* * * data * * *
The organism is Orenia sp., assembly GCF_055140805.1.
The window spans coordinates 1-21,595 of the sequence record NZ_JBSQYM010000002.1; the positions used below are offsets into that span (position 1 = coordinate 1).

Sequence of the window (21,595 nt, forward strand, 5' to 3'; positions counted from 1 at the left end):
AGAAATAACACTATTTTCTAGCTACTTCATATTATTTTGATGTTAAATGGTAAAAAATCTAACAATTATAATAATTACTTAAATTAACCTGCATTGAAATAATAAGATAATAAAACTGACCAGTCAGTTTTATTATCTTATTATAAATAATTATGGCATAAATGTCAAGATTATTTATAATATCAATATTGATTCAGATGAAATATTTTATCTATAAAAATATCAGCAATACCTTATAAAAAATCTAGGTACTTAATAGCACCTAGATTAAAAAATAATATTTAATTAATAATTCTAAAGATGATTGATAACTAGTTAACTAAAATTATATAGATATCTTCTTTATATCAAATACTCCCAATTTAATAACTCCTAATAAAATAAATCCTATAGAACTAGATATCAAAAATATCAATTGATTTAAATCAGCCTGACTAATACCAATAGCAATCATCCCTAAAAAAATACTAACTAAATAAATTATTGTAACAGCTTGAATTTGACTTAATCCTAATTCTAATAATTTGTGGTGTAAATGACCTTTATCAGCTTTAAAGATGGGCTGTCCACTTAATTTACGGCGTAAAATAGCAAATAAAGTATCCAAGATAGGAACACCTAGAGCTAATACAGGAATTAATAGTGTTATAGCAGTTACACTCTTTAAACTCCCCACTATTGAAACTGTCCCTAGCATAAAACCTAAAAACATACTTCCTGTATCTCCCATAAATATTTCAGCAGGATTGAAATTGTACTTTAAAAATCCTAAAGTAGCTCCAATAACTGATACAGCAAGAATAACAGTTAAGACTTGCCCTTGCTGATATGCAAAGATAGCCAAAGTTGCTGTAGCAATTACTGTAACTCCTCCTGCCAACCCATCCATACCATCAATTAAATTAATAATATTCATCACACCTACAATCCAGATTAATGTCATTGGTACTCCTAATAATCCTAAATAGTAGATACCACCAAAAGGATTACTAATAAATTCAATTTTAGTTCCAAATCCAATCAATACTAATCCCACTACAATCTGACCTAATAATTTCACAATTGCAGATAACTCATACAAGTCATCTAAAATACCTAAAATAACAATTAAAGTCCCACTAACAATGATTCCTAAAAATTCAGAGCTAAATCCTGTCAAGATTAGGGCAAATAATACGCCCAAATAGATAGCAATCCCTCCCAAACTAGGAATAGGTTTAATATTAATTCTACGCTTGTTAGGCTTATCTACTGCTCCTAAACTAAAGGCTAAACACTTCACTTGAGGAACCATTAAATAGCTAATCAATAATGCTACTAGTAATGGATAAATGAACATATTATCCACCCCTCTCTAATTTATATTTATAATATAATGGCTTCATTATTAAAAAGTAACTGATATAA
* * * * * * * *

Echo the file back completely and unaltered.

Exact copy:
The organism is Orenia sp., assembly GCF_055140805.1.
The window spans coordinates 1-21,595 of the sequence record NZ_JBSQYM010000002.1; the positions used below are offsets into that span (position 1 = coordinate 1).

Sequence of the window (21,595 nt, forward strand, 5' to 3'; positions counted from 1 at the left end):
AGAAATAACACTATTTTCTAGCTACTTCATATTATTTTGATGTTAAATGGTAAAAAATCTAACAATTATAATAATTACTTAAATTAACCTGCATTGAAATAATAAGATAATAAAACTGACCAGTCAGTTTTATTATCTTATTATAAATAATTATGGCATAAATGTCAAGATTATTTATAATATCAATATTGATTCAGATGAAATATTTTATCTATAAAAATATCAGCAATACCTTATAAAAAATCTAGGTACTTAATAGCACCTAGATTAAAAAATAATATTTAATTAATAATTCTAAAGATGATTGATAACTAGTTAACTAAAATTATATAGATATCTTCTTTATATCAAATACTCCCAATTTAATAACTCCTAATAAAATAAATCCTATAGAACTAGATATCAAAAATATCAATTGATTTAAATCAGCCTGACTAATACCAATAGCAATCATCCCTAAAAAAATACTAACTAAATAAATTATTGTAACAGCTTGAATTTGACTTAATCCTAATTCTAATAATTTGTGGTGTAAATGACCTTTATCAGCTTTAAAGATGGGCTGTCCACTTAATTTACGGCGTAAAATAGCAAATAAAGTATCCAAGATAGGAACACCTAGAGCTAATACAGGAATTAATAGTGTTATAGCAGTTACACTCTTTAAACTCCCCACTATTGAAACTGTCCCTAGCATAAAACCTAAAAACATACTTCCTGTATCTCCCATAAATATTTCAGCAGGATTGAAATTGTACTTTAAAAATCCTAAAGTAGCTCCAATAACTGATACAGCAAGAATAACAGTTAAGACTTGCCCTTGCTGATATGCAAAGATAGCCAAAGTTGCTGTAGCAATTACTGTAACTCCTCCTGCCAACCCATCCATACCATCAATTAAATTAATAATATTCATCACACCTACAATCCAGATTAATGTCATTGGTACTCCTAATAATCCTAAATAGTAGATACCACCAAAAGGATTACTAATAAATTCAATTTTAGTTCCAAATCCAATCAATACTAATCCCACTACAATCTGACCTAATAATTTCACAATTGCAGATAACTCATACAAGTCATCTAAAATACCTAAAATAACAATTAAAGTCCCACTAACAATGATTCCTAAAAATTCAGAGCTAAATCCTGTCAAGATTAGGGCAAATAATACGCCCAAATAGATAGCAATCCCTCCCAAACTAGGAATAGGTTTAATATTAATTCTACGCTTGTTAGGCTTATCTACTGCTCCTAAACTAAAGGCTAAACACTTCACTTGAGGAACCATTAAATAGCTAATCAATAATGCTACTAGTAATGGATAAATGAACATATTATCCACCCCTCTCTAATTTATATTTATAATATAATGGCTTCATTATTAAAAAGTAACTGATATAA